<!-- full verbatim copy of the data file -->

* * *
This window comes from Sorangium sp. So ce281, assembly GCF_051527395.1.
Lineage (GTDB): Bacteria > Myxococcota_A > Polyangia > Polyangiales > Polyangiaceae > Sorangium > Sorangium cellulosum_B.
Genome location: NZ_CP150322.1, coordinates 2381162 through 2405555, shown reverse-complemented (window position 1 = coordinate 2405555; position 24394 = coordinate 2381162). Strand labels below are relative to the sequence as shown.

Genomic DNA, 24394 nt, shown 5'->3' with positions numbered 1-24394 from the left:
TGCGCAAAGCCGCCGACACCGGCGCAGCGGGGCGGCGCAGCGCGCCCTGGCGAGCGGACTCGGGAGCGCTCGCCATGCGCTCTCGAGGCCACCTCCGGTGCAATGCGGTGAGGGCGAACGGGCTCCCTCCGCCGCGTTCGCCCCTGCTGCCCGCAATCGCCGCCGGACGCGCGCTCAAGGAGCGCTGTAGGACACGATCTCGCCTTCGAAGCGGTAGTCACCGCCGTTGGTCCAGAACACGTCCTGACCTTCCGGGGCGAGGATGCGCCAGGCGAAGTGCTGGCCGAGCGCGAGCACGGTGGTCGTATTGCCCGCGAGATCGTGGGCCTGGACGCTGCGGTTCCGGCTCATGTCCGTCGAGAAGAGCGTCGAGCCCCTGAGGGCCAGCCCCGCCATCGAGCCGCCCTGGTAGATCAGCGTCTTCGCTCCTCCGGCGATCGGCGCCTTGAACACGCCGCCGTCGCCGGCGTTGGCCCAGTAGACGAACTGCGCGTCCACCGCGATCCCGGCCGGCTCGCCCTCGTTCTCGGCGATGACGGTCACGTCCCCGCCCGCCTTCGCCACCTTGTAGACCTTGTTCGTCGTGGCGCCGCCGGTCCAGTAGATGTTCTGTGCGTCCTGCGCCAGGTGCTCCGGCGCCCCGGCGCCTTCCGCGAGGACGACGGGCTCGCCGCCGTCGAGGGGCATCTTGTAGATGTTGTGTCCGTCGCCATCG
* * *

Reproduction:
This window comes from Sorangium sp. So ce281, assembly GCF_051527395.1.
Lineage (GTDB): Bacteria > Myxococcota_A > Polyangia > Polyangiales > Polyangiaceae > Sorangium > Sorangium cellulosum_B.
Genome location: NZ_CP150322.1, coordinates 2381162 through 2405555, shown reverse-complemented (window position 1 = coordinate 2405555; position 24394 = coordinate 2381162). Strand labels below are relative to the sequence as shown.

Genomic DNA, 24394 nt, shown 5'->3' with positions numbered 1-24394 from the left:
TGCGCAAAGCCGCCGACACCGGCGCAGCGGGGCGGCGCAGCGCGCCCTGGCGAGCGGACTCGGGAGCGCTCGCCATGCGCTCTCGAGGCCACCTCCGGTGCAATGCGGTGAGGGCGAACGGGCTCCCTCCGCCGCGTTCGCCCCTGCTGCCCGCAATCGCCGCCGGACGCGCGCTCAAGGAGCGCTGTAGGACACGATCTCGCCTTCGAAGCGGTAGTCACCGCCGTTGGTCCAGAACACGTCCTGACCTTCCGGGGCGAGGATGCGCCAGGCGAAGTGCTGGCCGAGCGCGAGCACGGTGGTCGTATTGCCCGCGAGATCGTGGGCCTGGACGCTGCGGTTCCGGCTCATGTCCGTCGAGAAGAGCGTCGAGCCCCTGAGGGCCAGCCCCGCCATCGAGCCGCCCTGGTAGATCAGCGTCTTCGCTCCTCCGGCGATCGGCGCCTTGAACACGCCGCCGTCGCCGGCGTTGGCCCAGTAGACGAACTGCGCGTCCACCGCGATCCCGGCCGGCTCGCCCTCGTTCTCGGCGATGACGGTCACGTCCCCGCCCGCCTTCGCCACCTTGTAGACCTTGTTCGTCGTGGCGCCGCCGGTCCAGTAGATGTTCTGTGCGTCCTGCGCCAGGTGCTCCGGCGCCCCGGCGCCTTCCGCGAGGACGACGGGCTCGCCGCCGTCGAGGGGCATCTTGTAGATGTTGTGTCCGTCGCCATCG